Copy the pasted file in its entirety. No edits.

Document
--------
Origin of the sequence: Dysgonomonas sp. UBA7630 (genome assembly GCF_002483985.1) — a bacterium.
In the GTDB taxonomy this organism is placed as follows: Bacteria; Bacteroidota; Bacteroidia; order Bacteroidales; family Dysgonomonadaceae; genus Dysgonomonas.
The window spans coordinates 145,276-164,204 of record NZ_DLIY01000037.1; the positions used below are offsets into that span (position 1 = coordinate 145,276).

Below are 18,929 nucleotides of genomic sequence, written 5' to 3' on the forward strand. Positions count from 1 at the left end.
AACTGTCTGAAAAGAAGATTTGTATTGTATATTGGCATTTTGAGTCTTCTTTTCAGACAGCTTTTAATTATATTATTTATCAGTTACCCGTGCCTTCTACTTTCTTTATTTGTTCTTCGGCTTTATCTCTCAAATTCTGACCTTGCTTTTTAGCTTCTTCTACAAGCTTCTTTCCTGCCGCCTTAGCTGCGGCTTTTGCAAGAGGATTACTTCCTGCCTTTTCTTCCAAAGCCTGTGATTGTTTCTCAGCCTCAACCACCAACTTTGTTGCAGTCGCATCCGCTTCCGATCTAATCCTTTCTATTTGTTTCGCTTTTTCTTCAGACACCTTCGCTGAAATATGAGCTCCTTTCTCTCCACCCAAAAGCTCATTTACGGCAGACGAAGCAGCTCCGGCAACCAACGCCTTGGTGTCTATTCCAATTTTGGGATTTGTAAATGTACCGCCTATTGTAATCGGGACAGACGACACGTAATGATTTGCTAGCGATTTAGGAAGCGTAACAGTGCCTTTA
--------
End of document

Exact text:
Origin of the sequence: Dysgonomonas sp. UBA7630 (genome assembly GCF_002483985.1) — a bacterium.
In the GTDB taxonomy this organism is placed as follows: Bacteria; Bacteroidota; Bacteroidia; order Bacteroidales; family Dysgonomonadaceae; genus Dysgonomonas.
The window spans coordinates 145,276-164,204 of record NZ_DLIY01000037.1; the positions used below are offsets into that span (position 1 = coordinate 145,276).

Below are 18,929 nucleotides of genomic sequence, written 5' to 3' on the forward strand. Positions count from 1 at the left end.
AACTGTCTGAAAAGAAGATTTGTATTGTATATTGGCATTTTGAGTCTTCTTTTCAGACAGCTTTTAATTATATTATTTATCAGTTACCCGTGCCTTCTACTTTCTTTATTTGTTCTTCGGCTTTATCTCTCAAATTCTGACCTTGCTTTTTAGCTTCTTCTACAAGCTTCTTTCCTGCCGCCTTAGCTGCGGCTTTTGCAAGAGGATTACTTCCTGCCTTTTCTTCCAAAGCCTGTGATTGTTTCTCAGCCTCAACCACCAACTTTGTTGCAGTCGCATCCGCTTCCGATCTAATCCTTTCTATTTGTTTCGCTTTTTCTTCAGACACCTTCGCTGAAATATGAGCTCCTTTCTCTCCACCCAAAAGCTCATTTACGGCAGACGAAGCAGCTCCGGCAACCAACGCCTTGGTGTCTATTCCAATTTTGGGATTTGTAAATGTACCGCCTATTGTAATCGGGACAGACGACACGTAATGATTTGCTAGCGATTTAGGAAGCGTAACAGTGCCTTTA